(1) The testees with specific interests about some information items would select the training program according to those interests, and then proceed with their training. The testees with no clear goal, would select the ”communication and networks” training program and then proceed with their training.

(2) The testees had to implement also at least 3 training programs, by using the cell construction & editing system.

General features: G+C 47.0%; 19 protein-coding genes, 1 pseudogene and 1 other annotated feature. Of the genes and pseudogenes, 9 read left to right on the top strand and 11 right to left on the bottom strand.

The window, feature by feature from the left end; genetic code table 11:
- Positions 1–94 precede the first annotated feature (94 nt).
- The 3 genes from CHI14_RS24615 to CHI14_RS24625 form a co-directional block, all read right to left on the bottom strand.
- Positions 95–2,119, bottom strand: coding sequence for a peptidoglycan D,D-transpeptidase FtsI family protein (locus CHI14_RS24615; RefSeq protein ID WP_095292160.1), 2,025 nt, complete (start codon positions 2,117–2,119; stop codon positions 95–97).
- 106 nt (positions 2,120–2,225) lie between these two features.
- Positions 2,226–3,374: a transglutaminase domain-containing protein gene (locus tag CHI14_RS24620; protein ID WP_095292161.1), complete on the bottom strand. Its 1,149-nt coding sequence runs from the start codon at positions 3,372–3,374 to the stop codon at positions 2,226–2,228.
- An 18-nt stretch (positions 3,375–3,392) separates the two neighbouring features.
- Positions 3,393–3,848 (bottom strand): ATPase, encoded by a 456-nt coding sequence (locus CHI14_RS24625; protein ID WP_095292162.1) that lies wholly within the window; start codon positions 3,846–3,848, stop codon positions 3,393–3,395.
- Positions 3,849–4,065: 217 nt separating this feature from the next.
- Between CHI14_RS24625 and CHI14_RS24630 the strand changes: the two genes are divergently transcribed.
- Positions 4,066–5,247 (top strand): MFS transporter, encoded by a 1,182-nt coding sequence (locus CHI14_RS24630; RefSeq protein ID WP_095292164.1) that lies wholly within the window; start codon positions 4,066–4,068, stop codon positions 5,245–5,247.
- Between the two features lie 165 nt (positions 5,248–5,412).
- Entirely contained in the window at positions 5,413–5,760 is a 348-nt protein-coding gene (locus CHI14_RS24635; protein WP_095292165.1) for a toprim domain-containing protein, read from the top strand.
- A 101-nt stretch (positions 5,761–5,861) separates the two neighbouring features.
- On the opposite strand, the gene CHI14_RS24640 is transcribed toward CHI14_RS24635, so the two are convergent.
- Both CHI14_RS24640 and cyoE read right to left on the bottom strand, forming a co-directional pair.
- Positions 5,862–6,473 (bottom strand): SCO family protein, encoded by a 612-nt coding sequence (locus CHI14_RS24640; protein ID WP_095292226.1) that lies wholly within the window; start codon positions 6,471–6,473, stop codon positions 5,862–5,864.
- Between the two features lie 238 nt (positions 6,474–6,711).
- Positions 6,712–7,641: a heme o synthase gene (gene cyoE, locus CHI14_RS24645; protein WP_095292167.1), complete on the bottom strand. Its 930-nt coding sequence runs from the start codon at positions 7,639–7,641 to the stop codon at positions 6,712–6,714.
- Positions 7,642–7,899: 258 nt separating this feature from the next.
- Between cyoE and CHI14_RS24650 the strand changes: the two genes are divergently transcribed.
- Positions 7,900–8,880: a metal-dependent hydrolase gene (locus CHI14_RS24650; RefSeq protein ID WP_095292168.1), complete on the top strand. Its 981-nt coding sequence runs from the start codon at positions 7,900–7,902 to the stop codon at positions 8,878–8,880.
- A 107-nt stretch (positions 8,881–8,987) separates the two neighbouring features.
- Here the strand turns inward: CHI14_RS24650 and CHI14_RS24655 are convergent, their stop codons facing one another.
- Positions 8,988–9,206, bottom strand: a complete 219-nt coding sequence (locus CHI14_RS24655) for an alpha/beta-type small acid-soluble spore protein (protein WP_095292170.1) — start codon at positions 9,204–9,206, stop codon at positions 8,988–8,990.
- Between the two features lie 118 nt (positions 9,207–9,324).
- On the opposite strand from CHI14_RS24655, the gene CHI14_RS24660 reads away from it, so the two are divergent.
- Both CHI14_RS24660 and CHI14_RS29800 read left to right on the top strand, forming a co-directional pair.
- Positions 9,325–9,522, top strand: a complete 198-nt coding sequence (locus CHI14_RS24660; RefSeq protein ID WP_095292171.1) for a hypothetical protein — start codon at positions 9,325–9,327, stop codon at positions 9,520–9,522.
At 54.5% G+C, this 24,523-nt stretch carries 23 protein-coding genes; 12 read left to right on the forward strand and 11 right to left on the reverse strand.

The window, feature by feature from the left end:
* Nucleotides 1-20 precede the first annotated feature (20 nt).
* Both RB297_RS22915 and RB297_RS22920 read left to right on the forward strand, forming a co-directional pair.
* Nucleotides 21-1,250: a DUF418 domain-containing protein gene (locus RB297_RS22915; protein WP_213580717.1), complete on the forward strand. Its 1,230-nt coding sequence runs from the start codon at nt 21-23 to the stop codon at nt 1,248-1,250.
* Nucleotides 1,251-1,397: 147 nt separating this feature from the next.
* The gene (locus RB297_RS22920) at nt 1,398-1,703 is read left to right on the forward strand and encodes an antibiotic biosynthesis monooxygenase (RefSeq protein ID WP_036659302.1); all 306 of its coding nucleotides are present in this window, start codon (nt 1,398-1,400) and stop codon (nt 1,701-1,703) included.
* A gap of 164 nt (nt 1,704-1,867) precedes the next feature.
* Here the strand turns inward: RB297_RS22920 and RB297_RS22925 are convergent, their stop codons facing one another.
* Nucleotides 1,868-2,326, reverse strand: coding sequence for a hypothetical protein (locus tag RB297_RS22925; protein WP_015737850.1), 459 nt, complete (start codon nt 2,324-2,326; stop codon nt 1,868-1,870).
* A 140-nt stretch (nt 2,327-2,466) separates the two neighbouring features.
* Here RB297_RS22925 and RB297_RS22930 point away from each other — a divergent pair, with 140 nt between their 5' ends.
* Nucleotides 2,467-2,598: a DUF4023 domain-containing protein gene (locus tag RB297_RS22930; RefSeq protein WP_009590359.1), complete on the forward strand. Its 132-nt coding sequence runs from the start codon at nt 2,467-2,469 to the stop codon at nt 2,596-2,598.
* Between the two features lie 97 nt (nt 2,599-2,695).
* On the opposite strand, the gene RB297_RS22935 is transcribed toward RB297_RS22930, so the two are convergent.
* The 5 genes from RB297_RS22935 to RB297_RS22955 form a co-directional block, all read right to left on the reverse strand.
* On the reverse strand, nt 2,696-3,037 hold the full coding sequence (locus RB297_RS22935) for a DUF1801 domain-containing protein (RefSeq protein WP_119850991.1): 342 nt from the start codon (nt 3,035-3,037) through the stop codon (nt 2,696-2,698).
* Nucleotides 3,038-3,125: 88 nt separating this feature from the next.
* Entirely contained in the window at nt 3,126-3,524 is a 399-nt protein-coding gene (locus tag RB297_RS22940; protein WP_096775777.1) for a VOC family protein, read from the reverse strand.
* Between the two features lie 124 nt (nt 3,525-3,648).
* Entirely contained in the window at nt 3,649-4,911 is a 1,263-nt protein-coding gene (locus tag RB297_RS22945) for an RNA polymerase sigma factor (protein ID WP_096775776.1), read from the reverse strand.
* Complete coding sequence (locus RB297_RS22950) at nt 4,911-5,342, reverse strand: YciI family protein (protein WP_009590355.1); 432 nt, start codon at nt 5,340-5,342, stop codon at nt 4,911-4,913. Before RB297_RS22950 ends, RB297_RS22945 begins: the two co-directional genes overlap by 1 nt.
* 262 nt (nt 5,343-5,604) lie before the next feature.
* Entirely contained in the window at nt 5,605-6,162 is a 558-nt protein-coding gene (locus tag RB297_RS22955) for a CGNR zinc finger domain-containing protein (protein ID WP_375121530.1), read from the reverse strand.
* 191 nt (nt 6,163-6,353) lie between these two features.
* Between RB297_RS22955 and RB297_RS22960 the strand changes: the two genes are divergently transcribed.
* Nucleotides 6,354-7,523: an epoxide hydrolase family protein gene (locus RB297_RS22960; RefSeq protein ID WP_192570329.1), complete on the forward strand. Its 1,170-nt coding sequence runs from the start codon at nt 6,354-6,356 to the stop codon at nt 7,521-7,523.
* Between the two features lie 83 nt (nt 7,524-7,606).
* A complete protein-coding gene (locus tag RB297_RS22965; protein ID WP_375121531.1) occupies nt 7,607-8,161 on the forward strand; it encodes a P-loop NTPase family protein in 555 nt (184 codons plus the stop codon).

Before enacting the experiment, the distance education modem database contained already 37 training programs; (information A:8 programs, information B:22 programs, information C:7 programs). After more than 2 hours system usage, the testees were asked to fill in a questionnaire that contained 34 questions, organized according to points of view of such as “easiness; convenience “, ”functions” and ”computer environment”.  Except for questions related to the ”computer environment”, evaluation was performed on a linear scale of 0 to 5 points.  In the following. the questionnaire result is presented and analyzed. We prepared 6 questions related to “easiness; convenience “. The global average value was high.  However, the evaluation of the question ”While using the system, did you loose your way?” was low (on average, 2. 9). When analyzing separately the self-training system and the cell construction/editing system, we understood that the evaluation of the latter had influence on the global evaluation. As shown in fig. 5, the cell construction/editing system allows many input items and free descriptions. It seems that it was difficult for the testees to understand the meaning of each item, and then to input the text that conformed to the respective item. Therefore, together with re-analyzing the item names (labels), it is necessary to adopt a design, where it is possible to reference both each item’s description and usage example(s). We have also prepared 12 questions about the ”functions” of the self-training system, as well as 12 questions about the “functions” of the cell construction/editing system.